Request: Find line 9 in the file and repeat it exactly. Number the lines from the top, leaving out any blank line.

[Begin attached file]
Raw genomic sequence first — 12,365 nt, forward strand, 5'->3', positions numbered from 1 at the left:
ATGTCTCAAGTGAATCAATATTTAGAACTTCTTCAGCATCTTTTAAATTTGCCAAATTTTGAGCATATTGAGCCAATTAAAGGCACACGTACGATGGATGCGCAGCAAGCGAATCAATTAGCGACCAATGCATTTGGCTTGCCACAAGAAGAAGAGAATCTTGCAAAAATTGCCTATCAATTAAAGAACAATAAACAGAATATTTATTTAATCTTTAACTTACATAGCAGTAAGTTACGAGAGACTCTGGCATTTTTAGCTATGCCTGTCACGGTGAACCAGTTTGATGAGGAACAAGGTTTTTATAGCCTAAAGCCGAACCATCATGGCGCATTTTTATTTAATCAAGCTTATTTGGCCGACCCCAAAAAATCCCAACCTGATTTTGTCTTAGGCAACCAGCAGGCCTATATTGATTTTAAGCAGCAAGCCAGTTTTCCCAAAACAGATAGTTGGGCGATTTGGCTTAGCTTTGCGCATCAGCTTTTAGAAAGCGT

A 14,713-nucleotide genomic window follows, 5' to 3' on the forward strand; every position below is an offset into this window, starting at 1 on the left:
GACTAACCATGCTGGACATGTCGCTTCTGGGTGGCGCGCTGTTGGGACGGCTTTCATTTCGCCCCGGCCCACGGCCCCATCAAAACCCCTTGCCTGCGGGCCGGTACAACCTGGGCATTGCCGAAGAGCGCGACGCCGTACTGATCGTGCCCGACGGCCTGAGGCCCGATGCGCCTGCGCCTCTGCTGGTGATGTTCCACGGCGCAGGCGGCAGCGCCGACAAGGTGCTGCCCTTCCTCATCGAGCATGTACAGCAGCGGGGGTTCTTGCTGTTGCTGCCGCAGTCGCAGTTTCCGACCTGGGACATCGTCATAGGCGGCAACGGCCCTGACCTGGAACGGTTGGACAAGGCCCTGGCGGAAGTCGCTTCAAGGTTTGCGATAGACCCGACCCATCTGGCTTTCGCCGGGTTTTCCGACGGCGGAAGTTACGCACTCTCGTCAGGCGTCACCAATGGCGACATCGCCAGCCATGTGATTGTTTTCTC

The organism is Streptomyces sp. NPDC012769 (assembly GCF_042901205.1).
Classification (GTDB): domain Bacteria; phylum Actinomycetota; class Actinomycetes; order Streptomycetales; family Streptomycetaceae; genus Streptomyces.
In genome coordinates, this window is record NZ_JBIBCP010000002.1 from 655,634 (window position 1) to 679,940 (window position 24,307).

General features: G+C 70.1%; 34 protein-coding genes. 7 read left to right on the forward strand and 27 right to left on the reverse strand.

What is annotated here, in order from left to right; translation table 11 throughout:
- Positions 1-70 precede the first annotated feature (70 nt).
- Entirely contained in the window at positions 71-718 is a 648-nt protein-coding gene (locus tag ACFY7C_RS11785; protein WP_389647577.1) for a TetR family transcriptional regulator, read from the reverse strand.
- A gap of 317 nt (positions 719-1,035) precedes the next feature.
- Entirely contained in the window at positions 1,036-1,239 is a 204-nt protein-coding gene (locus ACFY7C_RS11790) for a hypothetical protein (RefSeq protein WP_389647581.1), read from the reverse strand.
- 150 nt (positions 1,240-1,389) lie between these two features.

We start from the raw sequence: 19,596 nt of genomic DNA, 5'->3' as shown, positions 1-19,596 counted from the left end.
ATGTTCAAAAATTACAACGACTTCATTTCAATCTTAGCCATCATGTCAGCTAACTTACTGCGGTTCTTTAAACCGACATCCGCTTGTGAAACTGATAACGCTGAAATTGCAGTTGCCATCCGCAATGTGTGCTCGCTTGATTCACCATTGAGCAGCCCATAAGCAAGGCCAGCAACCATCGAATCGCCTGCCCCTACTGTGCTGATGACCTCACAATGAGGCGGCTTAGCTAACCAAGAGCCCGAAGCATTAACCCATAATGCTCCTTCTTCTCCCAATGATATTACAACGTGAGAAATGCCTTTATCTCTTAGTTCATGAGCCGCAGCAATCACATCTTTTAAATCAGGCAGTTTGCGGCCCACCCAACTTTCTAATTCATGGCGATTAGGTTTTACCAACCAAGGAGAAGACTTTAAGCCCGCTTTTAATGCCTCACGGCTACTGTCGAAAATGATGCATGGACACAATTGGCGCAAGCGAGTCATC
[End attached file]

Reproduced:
What is annotated here, in order from left to right; translation table 11 throughout: